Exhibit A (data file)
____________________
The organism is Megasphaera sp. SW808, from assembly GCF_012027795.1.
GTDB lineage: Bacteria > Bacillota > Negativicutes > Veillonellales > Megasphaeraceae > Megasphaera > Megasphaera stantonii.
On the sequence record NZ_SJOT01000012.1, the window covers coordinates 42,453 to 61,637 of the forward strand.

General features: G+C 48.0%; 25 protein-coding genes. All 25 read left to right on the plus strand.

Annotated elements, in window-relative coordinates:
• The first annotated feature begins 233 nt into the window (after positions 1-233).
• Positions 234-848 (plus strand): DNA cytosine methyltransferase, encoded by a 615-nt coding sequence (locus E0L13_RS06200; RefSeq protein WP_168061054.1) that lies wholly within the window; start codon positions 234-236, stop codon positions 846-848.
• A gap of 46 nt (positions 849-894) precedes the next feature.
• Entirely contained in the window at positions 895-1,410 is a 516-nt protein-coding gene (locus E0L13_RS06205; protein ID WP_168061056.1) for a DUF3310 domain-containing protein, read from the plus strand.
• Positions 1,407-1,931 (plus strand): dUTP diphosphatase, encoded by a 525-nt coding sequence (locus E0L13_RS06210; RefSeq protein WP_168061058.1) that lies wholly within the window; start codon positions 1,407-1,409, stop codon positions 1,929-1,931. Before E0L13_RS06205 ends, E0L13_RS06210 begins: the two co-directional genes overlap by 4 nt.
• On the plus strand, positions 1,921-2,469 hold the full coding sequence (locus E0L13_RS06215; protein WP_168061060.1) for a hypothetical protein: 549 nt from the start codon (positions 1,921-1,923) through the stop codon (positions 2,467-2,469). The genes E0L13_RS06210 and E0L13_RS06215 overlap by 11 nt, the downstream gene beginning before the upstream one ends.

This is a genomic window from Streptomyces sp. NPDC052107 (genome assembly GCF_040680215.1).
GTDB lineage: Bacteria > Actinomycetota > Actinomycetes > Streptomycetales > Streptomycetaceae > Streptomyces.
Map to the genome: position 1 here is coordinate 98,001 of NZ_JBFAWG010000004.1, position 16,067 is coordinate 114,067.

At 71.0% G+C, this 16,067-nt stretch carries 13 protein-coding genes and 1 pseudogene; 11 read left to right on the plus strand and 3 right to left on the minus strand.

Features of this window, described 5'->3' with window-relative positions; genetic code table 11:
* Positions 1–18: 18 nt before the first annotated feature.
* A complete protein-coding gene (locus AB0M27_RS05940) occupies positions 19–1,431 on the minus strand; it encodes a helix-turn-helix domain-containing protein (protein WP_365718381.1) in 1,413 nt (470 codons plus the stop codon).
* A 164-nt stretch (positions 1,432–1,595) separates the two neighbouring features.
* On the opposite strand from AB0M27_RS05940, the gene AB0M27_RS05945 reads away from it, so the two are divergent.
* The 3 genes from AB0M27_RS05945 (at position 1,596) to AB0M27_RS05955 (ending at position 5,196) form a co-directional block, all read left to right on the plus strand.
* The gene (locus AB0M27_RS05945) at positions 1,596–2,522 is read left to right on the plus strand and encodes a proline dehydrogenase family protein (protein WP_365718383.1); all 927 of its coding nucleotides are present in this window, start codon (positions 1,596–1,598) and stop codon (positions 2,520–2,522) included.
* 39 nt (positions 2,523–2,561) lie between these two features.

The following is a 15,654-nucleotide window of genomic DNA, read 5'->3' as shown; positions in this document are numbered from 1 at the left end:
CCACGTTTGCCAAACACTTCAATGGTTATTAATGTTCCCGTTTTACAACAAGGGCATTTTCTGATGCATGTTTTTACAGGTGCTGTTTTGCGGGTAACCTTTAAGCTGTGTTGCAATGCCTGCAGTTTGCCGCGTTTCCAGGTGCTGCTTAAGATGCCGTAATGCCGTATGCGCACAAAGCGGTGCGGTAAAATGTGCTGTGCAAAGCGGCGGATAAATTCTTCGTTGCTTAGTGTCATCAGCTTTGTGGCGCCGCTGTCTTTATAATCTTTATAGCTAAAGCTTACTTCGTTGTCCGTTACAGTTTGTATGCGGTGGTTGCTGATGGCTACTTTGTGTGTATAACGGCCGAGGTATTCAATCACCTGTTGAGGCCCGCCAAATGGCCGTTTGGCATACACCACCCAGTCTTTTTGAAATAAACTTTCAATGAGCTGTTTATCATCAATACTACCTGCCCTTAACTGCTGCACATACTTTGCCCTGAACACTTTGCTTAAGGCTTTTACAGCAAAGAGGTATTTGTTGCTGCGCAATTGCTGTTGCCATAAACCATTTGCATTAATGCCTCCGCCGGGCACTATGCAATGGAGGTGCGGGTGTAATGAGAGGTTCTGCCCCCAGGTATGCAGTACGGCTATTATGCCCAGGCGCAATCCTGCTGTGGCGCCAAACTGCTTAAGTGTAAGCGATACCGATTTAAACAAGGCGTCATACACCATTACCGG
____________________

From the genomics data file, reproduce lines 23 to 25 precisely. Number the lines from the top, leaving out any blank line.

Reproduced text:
* 39 nt (positions 2,523–2,561) lie between these two features.

The following is a 15,654-nucleotide window of genomic DNA, read 5'->3' as shown; positions in this document are numbered from 1 at the left end:
CCACGTTTGCCAAACACTTCAATGGTTATTAATGTTCCCGTTTTACAACAAGGGCATTTTCTGATGCATGTTTTTACAGGTGCTGTTTTGCGGGTAACCTTTAAGCTGTGTTGCAATGCCTGCAGTTTGCCGCGTTTCCAGGTGCTGCTTAAGATGCCGTAATGCCGTATGCGCACAAAGCGGTGCGGTAAAATGTGCTGTGCAAAGCGGCGGATAAATTCTTCGTTGCTTAGTGTCATCAGCTTTGTGGCGCCGCTGTCTTTATAATCTTTATAGCTAAAGCTTACTTCGTTGTCCGTTACAGTTTGTATGCGGTGGTTGCTGATGGCTACTTTGTGTGTATAACGGCCGAGGTATTCAATCACCTGTTGAGGCCCGCCAAATGGCCGTTTGGCATACACCACCCAGTCTTTTTGAAATAAACTTTCAATGAGCTGTTTATCATCAATACTACCTGCCCTTAACTGCTGCACATACTTTGCCCTGAACACTTTGCTTAAGGCTTTTACAGCAAAGAGGTATTTGTTGCTGCGCAATTGCTGTTGCCATAAACCATTTGCATTAATGCCTCCGCCGGGCACTATGCAATGGAGGTGCGGGTGTAATGAGAGGTTCTGCCCCCAGGTATGCAGTACGGCTATTATGCCCAGGCGCAATCCTGCTGTGGCGCCAAACTGCTTAAGTGTAAGCGATACCGATTTAAACAAGGCGTCATACACCATTACCGG